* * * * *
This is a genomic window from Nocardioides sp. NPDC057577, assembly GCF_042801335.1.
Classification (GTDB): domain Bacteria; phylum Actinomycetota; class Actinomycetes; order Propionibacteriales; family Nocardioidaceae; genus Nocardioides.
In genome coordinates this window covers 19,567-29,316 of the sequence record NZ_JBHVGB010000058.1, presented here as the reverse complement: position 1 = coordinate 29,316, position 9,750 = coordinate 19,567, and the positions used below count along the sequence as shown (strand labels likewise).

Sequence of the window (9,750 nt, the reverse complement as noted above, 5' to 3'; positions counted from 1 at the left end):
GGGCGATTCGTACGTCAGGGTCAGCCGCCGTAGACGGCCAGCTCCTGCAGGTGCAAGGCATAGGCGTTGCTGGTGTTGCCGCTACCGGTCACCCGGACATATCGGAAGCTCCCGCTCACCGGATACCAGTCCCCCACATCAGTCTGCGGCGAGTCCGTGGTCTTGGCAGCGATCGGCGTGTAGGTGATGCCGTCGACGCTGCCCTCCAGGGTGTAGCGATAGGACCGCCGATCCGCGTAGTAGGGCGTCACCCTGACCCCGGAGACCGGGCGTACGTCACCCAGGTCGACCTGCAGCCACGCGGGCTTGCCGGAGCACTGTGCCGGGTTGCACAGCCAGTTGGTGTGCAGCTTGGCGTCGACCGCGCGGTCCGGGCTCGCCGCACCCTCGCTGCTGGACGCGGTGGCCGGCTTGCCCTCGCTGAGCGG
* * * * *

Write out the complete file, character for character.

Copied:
This is a genomic window from Nocardioides sp. NPDC057577, assembly GCF_042801335.1.
Classification (GTDB): domain Bacteria; phylum Actinomycetota; class Actinomycetes; order Propionibacteriales; family Nocardioidaceae; genus Nocardioides.
In genome coordinates this window covers 19,567-29,316 of the sequence record NZ_JBHVGB010000058.1, presented here as the reverse complement: position 1 = coordinate 29,316, position 9,750 = coordinate 19,567, and the positions used below count along the sequence as shown (strand labels likewise).

Sequence of the window (9,750 nt, the reverse complement as noted above, 5' to 3'; positions counted from 1 at the left end):
GGGCGATTCGTACGTCAGGGTCAGCCGCCGTAGACGGCCAGCTCCTGCAGGTGCAAGGCATAGGCGTTGCTGGTGTTGCCGCTACCGGTCACCCGGACATATCGGAAGCTCCCGCTCACCGGATACCAGTCCCCCACATCAGTCTGCGGCGAGTCCGTGGTCTTGGCAGCGATCGGCGTGTAGGTGATGCCGTCGACGCTGCCCTCCAGGGTGTAGCGATAGGACCGCCGATCCGCGTAGTAGGGCGTCACCCTGACCCCGGAGACCGGGCGTACGTCACCCAGGTCGACCTGCAGCCACGCGGGCTTGCCGGAGCACTGTGCCGGGTTGCACAGCCAGTTGGTGTGCAGCTTGGCGTCGACCGCGCGGTCCGGGCTCGCCGCACCCTCGCTGCTGGACGCGGTGGCCGGCTTGCCCTCGCTGAGCGG